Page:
The San Francisco Chronicle saw fit this weekend to provide its dwindling pool of readers with some words of wisdom from Dinesh D'Souza. Interesting choice. D'Souza is busy drumming up sales for his new book, What's So Great About Christianity?, just published by Regnery, a pre-eminent source of right-wing blather. D'Souza should feel right at home.
D'Souza has spotted an opportunity to take advantage of the recent higher profile of atheists such as Richard Dawkins, Christopher Hitchens, and Sam Harris. He's girded his loins and joined the faithful's counterattack against the God doubters. D'Souza assures us in his newspaper article that we are ensouled creatures, not godless products of a mechanistic universe. How does he know this? It's because D'Souza can make a mess whenever he feels like it!
[I]s the long-standing human belief in the soul a fiction? We can answer this question by examining the issue of free will. Let me illustrate. I am sitting at my computer with a cup of coffee on my desk. I can reach over and take a sip if I choose; I can knock the coffee mug onto the carpet if I choose; I can just leave the cup alone and let the coffee get cold. Now I ask: Is there anything in the laws of physics that forces me do any of these things? Obviously not. In Milton Friedman's phrase, I am “free to choose.”Perhaps I could believe this argument if I chose to do so, but I find that I can't. That's perplexing. Even the quote from St. Milton of Friedman doesn't persuade me.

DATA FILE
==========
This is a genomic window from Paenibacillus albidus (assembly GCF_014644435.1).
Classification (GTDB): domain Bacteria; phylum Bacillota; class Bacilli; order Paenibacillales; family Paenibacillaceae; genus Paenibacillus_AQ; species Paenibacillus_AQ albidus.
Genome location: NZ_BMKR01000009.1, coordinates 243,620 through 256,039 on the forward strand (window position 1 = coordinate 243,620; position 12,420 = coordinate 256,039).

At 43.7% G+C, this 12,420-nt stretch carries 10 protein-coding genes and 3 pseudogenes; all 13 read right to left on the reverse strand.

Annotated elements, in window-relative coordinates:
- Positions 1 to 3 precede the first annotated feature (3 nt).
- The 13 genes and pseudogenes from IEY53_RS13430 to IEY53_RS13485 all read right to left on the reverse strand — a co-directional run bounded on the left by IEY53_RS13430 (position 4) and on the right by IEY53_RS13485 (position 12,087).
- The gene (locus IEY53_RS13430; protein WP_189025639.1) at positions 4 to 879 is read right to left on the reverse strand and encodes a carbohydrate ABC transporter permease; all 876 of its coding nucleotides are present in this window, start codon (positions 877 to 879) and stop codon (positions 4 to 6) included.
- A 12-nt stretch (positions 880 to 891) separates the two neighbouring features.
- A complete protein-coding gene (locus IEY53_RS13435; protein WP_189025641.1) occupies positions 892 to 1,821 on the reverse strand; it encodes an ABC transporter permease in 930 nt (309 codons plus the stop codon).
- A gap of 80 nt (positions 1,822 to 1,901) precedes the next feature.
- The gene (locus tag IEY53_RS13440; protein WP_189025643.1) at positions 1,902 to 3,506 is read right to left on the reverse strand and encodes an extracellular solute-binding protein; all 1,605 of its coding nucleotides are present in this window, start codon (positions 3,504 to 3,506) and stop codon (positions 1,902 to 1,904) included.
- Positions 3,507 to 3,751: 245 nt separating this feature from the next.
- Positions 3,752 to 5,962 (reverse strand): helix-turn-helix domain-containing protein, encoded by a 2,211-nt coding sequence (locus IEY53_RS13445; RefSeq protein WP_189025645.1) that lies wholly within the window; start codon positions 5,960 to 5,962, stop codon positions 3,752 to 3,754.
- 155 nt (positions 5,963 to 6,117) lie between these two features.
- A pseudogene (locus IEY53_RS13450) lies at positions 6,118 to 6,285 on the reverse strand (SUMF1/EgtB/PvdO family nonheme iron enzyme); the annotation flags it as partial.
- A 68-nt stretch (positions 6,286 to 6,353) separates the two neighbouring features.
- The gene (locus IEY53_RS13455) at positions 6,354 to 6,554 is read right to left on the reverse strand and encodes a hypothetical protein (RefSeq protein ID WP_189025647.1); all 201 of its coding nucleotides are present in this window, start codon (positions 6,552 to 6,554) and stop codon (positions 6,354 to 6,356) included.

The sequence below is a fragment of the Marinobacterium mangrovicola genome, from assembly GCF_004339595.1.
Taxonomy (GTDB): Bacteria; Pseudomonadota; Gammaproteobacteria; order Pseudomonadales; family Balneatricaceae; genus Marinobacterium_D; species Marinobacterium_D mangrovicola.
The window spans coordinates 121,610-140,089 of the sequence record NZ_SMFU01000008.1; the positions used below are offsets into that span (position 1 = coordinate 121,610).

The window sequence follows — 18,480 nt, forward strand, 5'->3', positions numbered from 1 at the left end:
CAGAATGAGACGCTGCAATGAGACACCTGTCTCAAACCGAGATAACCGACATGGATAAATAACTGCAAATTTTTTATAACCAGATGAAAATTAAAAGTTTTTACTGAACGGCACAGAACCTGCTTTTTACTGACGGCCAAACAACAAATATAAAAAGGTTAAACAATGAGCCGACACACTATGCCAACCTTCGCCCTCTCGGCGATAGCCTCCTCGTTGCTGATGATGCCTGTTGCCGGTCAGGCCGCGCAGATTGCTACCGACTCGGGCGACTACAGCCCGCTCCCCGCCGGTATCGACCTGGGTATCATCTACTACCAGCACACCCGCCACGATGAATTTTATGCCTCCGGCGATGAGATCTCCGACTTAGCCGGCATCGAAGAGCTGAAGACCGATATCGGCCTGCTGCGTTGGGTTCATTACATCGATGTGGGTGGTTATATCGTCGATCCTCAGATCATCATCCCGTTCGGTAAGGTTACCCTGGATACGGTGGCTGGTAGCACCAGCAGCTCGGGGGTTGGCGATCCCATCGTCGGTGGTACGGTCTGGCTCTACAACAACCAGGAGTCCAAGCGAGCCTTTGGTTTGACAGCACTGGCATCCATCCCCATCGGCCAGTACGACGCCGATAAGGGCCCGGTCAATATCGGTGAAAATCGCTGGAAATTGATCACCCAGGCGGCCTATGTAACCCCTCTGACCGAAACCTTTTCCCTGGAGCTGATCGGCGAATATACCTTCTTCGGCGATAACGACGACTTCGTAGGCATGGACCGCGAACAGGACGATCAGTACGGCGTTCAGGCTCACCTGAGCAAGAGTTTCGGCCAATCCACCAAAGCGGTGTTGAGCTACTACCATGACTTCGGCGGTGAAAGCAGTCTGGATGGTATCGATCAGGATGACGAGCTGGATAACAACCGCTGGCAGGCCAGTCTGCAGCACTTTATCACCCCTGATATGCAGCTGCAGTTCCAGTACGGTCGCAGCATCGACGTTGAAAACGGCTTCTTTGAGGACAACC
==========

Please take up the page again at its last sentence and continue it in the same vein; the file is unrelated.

Although I haven't read D'Souza's book-length defense of Christianity, the piece in the Chronicle neither raises my hopes nor piques my curiosity. The author wants us to believe that our rational minds must be more than the operation of neurons. Unfortunately, his argument merely displaces the discussion from rational thought to free will. If complex networks of neurons permit us to think, why shouldn't these networks permit us to make choices, too? How did the notion of a soul get wedged into that?
The book flap for What's So Great About Christianity reportedly sports the following teaser:
Yeah, right. Dinesh is in the same league as C. S. Lewis. Tell me another one. D'Souza is just another apologist for creationism and its bastard offspring, intelligent design.
Provocative, enlightening, a twenty-first-century successor to C. S. Lewis' Mere Christianity, Dinesh D'Souza's What's So Great About Christianity is the perfect book for the seeker, the skeptic, and the believer who wants to defend his faith.
- Why Christianity explains what modern science tells us about the universe and our origins—that matter was created out of nothing, that light preceded the sun—better than atheism does
- How Christianity created the framework for modern science, so that Christianity and science are not irreconcilable, but science and atheism might be
- Why the alleged sins of Christianity—the Crusades, the Inquisition, the Galileo affair (“an atheist's fable”)—are vastly overblown
- *Why atheist regimes are responsible for the greatest mass murders of history